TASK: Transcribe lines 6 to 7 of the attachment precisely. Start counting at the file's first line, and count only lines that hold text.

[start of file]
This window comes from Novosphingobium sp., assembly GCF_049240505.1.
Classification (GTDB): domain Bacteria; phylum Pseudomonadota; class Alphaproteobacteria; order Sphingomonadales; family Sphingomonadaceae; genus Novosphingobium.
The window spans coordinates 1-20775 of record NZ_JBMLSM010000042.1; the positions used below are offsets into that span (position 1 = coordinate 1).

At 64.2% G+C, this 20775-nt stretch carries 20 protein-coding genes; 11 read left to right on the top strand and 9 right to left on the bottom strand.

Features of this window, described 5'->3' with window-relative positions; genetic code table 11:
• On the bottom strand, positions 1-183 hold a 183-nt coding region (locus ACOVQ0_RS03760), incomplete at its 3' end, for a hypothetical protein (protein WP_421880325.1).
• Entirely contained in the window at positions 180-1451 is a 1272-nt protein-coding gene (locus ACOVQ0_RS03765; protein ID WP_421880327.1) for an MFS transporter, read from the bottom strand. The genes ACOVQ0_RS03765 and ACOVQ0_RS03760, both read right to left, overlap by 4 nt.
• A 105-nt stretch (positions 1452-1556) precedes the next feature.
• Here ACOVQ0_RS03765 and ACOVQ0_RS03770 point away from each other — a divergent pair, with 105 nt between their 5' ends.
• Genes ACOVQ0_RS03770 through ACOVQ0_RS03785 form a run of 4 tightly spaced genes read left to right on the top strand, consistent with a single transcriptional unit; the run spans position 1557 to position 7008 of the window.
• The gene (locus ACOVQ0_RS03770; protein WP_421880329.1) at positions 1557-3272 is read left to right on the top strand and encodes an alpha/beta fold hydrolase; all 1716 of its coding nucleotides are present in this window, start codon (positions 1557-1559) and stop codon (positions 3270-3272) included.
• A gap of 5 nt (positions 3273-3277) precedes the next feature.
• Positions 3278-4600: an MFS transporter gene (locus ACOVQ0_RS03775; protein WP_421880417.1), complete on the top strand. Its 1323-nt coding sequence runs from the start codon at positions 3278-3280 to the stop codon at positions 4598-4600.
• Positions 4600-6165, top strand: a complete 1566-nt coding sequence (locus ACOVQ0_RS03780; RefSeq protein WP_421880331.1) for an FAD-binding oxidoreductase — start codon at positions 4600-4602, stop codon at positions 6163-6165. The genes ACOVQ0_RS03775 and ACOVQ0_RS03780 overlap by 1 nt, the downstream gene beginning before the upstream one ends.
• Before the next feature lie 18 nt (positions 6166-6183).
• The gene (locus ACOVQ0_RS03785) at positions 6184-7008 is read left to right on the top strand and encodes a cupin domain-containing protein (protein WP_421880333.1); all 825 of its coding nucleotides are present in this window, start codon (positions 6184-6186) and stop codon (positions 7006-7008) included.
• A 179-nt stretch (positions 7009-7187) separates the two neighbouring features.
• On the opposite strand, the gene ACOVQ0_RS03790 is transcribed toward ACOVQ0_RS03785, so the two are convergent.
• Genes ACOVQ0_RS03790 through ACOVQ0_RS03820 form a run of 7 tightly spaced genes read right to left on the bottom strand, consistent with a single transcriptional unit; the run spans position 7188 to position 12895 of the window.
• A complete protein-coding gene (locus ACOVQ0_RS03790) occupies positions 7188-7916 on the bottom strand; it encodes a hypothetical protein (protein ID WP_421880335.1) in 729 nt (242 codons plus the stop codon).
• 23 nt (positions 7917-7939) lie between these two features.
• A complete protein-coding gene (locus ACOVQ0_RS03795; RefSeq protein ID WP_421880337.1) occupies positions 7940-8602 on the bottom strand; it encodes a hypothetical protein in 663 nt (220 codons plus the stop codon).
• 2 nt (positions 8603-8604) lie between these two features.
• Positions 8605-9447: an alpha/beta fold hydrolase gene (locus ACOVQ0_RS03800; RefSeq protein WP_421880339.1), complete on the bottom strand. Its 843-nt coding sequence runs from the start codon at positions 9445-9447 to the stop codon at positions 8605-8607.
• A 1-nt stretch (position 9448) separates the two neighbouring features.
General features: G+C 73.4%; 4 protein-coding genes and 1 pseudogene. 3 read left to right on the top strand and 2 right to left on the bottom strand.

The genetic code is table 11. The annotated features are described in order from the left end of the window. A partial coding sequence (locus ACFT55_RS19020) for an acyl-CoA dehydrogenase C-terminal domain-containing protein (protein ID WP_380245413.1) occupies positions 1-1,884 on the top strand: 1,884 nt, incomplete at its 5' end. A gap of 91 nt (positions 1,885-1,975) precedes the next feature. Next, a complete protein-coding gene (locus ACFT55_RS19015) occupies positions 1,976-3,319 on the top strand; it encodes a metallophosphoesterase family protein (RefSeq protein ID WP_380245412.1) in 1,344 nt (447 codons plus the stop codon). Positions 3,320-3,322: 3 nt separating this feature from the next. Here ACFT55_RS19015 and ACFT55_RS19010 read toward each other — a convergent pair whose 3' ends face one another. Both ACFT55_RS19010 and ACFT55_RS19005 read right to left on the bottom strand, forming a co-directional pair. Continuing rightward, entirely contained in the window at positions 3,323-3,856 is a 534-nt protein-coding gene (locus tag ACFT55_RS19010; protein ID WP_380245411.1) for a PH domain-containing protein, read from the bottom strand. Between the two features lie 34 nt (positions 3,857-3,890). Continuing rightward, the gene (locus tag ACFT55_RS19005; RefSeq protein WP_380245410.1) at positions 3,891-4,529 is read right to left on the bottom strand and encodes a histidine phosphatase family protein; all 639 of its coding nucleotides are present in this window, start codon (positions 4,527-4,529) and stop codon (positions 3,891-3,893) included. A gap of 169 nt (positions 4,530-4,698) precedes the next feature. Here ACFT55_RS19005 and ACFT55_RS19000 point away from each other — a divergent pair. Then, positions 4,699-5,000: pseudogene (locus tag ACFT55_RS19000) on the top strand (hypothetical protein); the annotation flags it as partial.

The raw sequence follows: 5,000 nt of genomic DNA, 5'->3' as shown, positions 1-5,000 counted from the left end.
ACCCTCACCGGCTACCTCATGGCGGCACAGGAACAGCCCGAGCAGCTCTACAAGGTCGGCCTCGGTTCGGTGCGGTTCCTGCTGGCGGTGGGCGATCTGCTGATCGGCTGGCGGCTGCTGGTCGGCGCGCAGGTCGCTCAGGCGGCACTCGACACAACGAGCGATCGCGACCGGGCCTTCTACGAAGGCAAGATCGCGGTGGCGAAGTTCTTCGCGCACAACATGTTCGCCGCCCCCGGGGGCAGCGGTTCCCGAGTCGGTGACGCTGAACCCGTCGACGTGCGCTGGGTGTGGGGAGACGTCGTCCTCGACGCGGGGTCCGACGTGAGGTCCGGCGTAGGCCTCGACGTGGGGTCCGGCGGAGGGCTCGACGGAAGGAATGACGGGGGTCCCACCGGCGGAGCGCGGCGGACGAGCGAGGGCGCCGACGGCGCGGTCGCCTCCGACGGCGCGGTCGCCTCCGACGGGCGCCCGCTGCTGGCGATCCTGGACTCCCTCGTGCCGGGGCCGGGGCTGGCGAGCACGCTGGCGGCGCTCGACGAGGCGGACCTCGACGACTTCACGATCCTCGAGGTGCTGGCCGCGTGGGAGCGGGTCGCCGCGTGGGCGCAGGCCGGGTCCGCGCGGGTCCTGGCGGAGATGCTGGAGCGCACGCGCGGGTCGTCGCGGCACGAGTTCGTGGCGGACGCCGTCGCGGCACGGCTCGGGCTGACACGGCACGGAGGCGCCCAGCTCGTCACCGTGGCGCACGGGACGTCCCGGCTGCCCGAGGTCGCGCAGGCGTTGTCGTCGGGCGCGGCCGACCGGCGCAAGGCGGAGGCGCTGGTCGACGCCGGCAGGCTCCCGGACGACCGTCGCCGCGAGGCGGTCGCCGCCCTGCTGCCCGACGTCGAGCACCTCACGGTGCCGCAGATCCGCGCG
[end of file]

• On the bottom strand, positions 1-183 hold a 183-nt coding region (locus ACOVQ0_RS03760), incomplete at its 3' end, for a hypothetical protein (protein WP_421880325.1).
• Entirely contained in the window at positions 180-1451 is a 1272-nt protein-coding gene (locus ACOVQ0_RS03765; protein ID WP_421880327.1) for an MFS transporter, read from the bottom strand. The genes ACOVQ0_RS03765 and ACOVQ0_RS03760, both read right to left, overlap by 4 nt.